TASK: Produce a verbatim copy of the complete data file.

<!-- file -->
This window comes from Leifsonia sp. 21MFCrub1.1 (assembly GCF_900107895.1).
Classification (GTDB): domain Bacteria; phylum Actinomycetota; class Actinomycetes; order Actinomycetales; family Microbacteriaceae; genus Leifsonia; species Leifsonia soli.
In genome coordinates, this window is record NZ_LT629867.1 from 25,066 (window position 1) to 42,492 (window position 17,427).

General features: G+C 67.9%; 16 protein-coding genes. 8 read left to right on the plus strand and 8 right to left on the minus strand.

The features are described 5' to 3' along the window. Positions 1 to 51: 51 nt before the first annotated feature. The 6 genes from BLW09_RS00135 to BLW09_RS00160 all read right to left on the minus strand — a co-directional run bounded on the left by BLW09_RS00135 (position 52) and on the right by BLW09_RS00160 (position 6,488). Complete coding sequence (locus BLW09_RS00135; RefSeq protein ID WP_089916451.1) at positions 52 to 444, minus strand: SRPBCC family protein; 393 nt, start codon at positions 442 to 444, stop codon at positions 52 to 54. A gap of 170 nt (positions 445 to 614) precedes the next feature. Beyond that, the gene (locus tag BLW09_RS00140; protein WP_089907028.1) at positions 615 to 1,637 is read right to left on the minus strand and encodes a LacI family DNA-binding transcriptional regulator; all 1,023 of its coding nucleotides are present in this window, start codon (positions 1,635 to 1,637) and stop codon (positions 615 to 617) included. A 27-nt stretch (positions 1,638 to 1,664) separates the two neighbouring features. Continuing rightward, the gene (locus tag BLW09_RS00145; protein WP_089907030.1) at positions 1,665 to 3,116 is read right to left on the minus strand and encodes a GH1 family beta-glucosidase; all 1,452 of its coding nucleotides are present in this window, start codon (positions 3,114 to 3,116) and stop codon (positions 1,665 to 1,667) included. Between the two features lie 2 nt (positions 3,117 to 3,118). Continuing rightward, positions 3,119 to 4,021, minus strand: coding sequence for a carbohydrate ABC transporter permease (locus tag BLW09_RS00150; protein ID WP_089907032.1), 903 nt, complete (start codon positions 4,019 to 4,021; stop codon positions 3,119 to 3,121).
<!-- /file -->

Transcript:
This window comes from Leifsonia sp. 21MFCrub1.1 (assembly GCF_900107895.1).
Classification (GTDB): domain Bacteria; phylum Actinomycetota; class Actinomycetes; order Actinomycetales; family Microbacteriaceae; genus Leifsonia; species Leifsonia soli.
In genome coordinates, this window is record NZ_LT629867.1 from 25,066 (window position 1) to 42,492 (window position 17,427).

General features: G+C 67.9%; 16 protein-coding genes. 8 read left to right on the plus strand and 8 right to left on the minus strand.

The features are described 5' to 3' along the window. Positions 1 to 51: 51 nt before the first annotated feature. The 6 genes from BLW09_RS00135 to BLW09_RS00160 all read right to left on the minus strand — a co-directional run bounded on the left by BLW09_RS00135 (position 52) and on the right by BLW09_RS00160 (position 6,488). Complete coding sequence (locus BLW09_RS00135; RefSeq protein ID WP_089916451.1) at positions 52 to 444, minus strand: SRPBCC family protein; 393 nt, start codon at positions 442 to 444, stop codon at positions 52 to 54. A gap of 170 nt (positions 445 to 614) precedes the next feature. Beyond that, the gene (locus tag BLW09_RS00140; protein WP_089907028.1) at positions 615 to 1,637 is read right to left on the minus strand and encodes a LacI family DNA-binding transcriptional regulator; all 1,023 of its coding nucleotides are present in this window, start codon (positions 1,635 to 1,637) and stop codon (positions 615 to 617) included. A 27-nt stretch (positions 1,638 to 1,664) separates the two neighbouring features. Continuing rightward, the gene (locus tag BLW09_RS00145; protein WP_089907030.1) at positions 1,665 to 3,116 is read right to left on the minus strand and encodes a GH1 family beta-glucosidase; all 1,452 of its coding nucleotides are present in this window, start codon (positions 3,114 to 3,116) and stop codon (positions 1,665 to 1,667) included. Between the two features lie 2 nt (positions 3,117 to 3,118). Continuing rightward, positions 3,119 to 4,021, minus strand: coding sequence for a carbohydrate ABC transporter permease (locus tag BLW09_RS00150; protein ID WP_089907032.1), 903 nt, complete (start codon positions 4,019 to 4,021; stop codon positions 3,119 to 3,121).